The fact that al-Queda surfed the Internet for information and kept in touch via email is providing the rationale for a major increase in email and website spying and to toss the Freedom of Information Act out the window. Those responsible for poor intelligence prior to 9/11 are jumping at the chance to close a barn door and use hot new cyber spy toys.


Surveillance, even when computerized is a labor intensive job. Humans still have to sift the information. Terrorists will be the most sophisticated users of encryption (obviously encoded messages) and steganography (a message hidden within a message). Most easily snagged by word recognition tech will be Aunt Amy emailing Cousin Fred about how her Thanksgiving TURKEY was a real BOMB. As for surreptitiously affixing keystroke recognition monitors (a codebreaking device) to personal computers, there won't be that many Terrorists-R-Us computer centers for keystroke cops to raid. Wider targets for high tech spying-- gotta use those pricey toys-- would be above ground organizations. And while some information should be restricted (paging Wen Ho Lee) groups that serve the public interest will also be weakened. Like environmentalists who rely on information now deemed


Author Tom Clancy has said that effective intelligence requires more agents in international hot spots. With money to pay more informers. Prior to 9/11, the CIA reportedly had no agents in Afghanistan who spoke Pashtun-- aka Taliban language. In this country, more care about who crosses our borders could be helpful. Though it might limit access to cheap illegal labor. As well as tenants for infinitely subdivided, substandard housing. Since drug money funds terror and 70% of the world's opium- read heroin- is said to come from Afghanistan, political administrations in American cities with major drug trade could also aid Homeland Security by aggressively prosecuting dealers, drug house landlords and local businesses that launder drug profits. And American junkies could "Stand Tall". Instead of slumping on sidewalks.


Finally, when the Brits were bombed in WWII they were fast and furious with black(out) humor. Post 9/11 the Internet dared laugh first, with The Onion's great website take on God's annoyance over rewrites of the fifth commandment, hug-a-thons and the after death shock of Islamic suicide terrorists when Paradise turns out to be a basement in Hell. From another source came the mysterious connection between Osama Bin Laden and Bert of Sesame Street...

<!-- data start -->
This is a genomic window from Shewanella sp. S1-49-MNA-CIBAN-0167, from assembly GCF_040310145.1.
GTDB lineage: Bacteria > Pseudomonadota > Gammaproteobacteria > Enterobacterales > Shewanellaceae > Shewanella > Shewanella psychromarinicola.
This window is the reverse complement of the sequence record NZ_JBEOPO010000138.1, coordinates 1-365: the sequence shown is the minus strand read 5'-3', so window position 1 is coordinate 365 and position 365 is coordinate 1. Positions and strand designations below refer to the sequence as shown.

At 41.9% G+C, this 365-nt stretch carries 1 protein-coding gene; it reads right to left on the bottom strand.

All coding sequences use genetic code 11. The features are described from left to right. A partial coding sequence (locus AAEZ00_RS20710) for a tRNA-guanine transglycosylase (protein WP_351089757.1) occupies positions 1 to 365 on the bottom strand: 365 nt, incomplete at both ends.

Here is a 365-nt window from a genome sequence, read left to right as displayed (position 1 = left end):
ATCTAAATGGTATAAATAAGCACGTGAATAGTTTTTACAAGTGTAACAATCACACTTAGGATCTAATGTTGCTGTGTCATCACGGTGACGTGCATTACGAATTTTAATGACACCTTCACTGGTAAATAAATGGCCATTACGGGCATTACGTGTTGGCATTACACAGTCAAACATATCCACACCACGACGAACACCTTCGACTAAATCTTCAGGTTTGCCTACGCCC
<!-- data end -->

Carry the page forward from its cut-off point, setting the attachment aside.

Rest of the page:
In Albany, New York, the voters have spoken. Burgermeister trumps El Presidente Por Vida as Mayor Jerry Jenning's official On The QT title. Amongst the responses: "Renee" says, "Burgermeister evokes the whole historic, patroon thing. Besides, if Jennings ever wants to openly open a restaurant the name could carry over." And "Betty B." weighs in: "Burgermeister by a nose. We don't want El Presidente Por Vida to be self fulfilling." But "Serge" opines, "I go for El Presidente. It's very Banana Republic." Khakis anyone?


should be paid to a remarkable series the Detroit News ran last Summer. Called "Broken Detroit", it chronicles the metamorphosis of some Detroit neighborhoods into what's called an "Urban Prairie". Where neglected buildings led to blocks of empty lots, where streetlights don't shine and where residents plant gardens behind barbed wire while police glide by on automatic cruise. The Land The New Economy Forgot. Now Appearing in Many Cities. Click here for Detroit News Special Reports


Special Thanksgiving Turkey Roundup: Are Corruption Indictments in Northeast Cities Forming a Pattern?/Sandy Baird is Back!/Mo' Money Laundering/ Plus Whatever Else Comes Down The Pike...

"They're Here! You're Next! YOU'RE NEXT!"
Kevin McCarthy (Dr. Miles Binnell), Invasion Of The Body Snatchers

Links to information about groups working on erosion of freedom issues

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Crumpling HUD bux blowing in the wind.
updated 11/4/2001